Coriander Chutney, Basic Recipe

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Coriander Chutney, Basic Recipe
Coriander Chutney, Basic Recipe
Coriander Chutney, Basic Recipe

Coriander Chutney, Basic Recipe is a common chutney from Indian Households.

Coriander is more commonly known as Hara Dhaniya or Kothimbir in India and Cilantro in America. Chutney is Chutney, well to be more precise, a fine paste like dip that is filled with simple flavors.

English have taken Chutneys to a different level by marketing these as one exotic thing. During my 1 year stay in UK, slightly north of London in a village town called Letchworth, I came across a lovely chain of bakery called GREGGS and man, I loved their food. They tasted so much like Indian bakery. I bet you can make the connection there, given the history of Britain and India. Not only the Kohinoor traveled over the seas to land in the Queen’s hands, but Indian Chutneys and Curries reign the market too. ;)….

The 2 best sandwiches for me at GREGGS were their Egg Salad Sandwich and the other fingerlicking delicious sandwich was Arugula, sprouts & Grey Mango Chutney Sandwich. Just Delish. It’s been over 10 years now, but I still have that taste fresh in my mouth. In my humble opinion, UK offers one of the finest foods, showcasing global cuisine.

Ah, you get carried away sometimes, don’t you? Having said that, the Grey Mango Chutney and GREGGS have no relevance to my HUMBLE HARI DHANIYA CHUTNEY here.

Coriander Chutney, Basic Recipe
Coriander Chutney, Basic Recipe

16 years ago, when I first entered an American Grocery Store of Small University town of Pennsylvania, State College (the heart of PennState University), I knew no difference. I kept searching for a bunch of coriander leaves, reading all the herbs’ labels carefully – mint…cilantro…rosemary….flat leaf parsley..oregano…….and then back again….oregano…flat leaf parsley…rosemary…cilantro…mint. This went on for 10 minutes and I came back empty handed. Frustrated enough, I asked one of  the Indian neighbors about coriander leaves in the stores and she educated me about the cilantro. Since then, it became easier to locate Cilantro for coriander leaves.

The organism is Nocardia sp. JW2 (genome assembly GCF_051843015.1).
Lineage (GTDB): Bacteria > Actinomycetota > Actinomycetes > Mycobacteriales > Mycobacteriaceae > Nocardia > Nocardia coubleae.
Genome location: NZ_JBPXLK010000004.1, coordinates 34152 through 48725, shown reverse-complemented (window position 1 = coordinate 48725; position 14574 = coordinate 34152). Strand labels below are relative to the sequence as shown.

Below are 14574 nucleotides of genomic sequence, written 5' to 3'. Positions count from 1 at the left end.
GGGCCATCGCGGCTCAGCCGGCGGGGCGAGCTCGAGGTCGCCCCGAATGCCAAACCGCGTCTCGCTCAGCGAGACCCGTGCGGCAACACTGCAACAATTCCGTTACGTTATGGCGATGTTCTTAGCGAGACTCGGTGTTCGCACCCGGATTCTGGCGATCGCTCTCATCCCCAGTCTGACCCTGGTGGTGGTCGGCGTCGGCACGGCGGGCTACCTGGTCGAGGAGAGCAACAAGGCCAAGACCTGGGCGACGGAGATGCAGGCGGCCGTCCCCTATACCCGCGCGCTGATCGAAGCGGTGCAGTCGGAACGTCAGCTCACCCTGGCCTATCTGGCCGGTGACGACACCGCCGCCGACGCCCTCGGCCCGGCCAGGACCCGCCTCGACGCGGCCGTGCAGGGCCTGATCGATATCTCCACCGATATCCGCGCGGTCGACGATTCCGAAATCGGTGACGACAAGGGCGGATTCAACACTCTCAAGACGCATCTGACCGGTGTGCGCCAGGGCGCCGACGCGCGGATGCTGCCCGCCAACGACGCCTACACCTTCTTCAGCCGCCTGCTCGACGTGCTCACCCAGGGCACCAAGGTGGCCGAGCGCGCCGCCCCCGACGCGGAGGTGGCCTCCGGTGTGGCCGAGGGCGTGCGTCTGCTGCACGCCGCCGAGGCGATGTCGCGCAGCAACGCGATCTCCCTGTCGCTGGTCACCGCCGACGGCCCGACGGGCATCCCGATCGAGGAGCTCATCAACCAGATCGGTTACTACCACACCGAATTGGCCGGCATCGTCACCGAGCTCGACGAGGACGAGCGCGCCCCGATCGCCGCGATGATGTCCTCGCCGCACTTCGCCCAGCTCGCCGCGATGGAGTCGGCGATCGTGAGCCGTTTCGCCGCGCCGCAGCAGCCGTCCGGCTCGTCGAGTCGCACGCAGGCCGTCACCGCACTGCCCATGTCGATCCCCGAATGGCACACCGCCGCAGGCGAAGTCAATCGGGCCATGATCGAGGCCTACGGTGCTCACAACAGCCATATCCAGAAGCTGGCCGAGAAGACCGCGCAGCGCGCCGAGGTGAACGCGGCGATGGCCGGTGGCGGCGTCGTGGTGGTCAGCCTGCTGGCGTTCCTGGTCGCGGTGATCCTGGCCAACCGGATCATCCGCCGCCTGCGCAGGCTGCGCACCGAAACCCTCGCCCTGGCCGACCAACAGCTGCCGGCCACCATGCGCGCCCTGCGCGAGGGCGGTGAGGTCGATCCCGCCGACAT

Phew the cultural things…but great learning experiences that make a journey fun, fulfilling and worth while…

Coriander Chutney is given a lot of importance in Ayurveda. It is an Essential Chutney of any Indian Kitchen. It is advised to consume 1-3 tbsp of Chutney everyday with meals during a day. It is full of minerals and vitamins, especially, it is rich in micro-nutrients. Coriander chutney has adequate amount of vitamin A, B, C & E along with minerals like calcium, phosphorous, iron and magnesium. Coriander recipe is one of the best appetizers as it aids in digestive juice secretion. Coriander chutney is also beneficial in constipation, piles, stomach pain, cough, throat pains, blood sugar and fever. It is antiseptic in nature. (Click for Information source)

This is how I make this Indian Classic Hari Chutney. (Hari means Green)

Few ingredients and a quick churn, resulting in delicious and nutritious dip.

Green Coriander Chutney

Coriander Chutney, Basic Recipe
Coriander Chutney, Basic Recipe

Author – Sonal @ simplyvegetarian777

Cuisine – Indian

Type – Dips & Chutneys

Kitchen Equipments Required

Chopping board, a good high speed blender.



Coriander leaves or Cilantro leaves with tender stems – 1 big bunch

Ginger – 1 small piece

Green chillies – 1 to 2 small, depending upon how hot you want the chutney

Amchur/ Dry Mango Powder or Lemon Juice – 2 tsp amchur or 1&1/2 tbsp lemon juice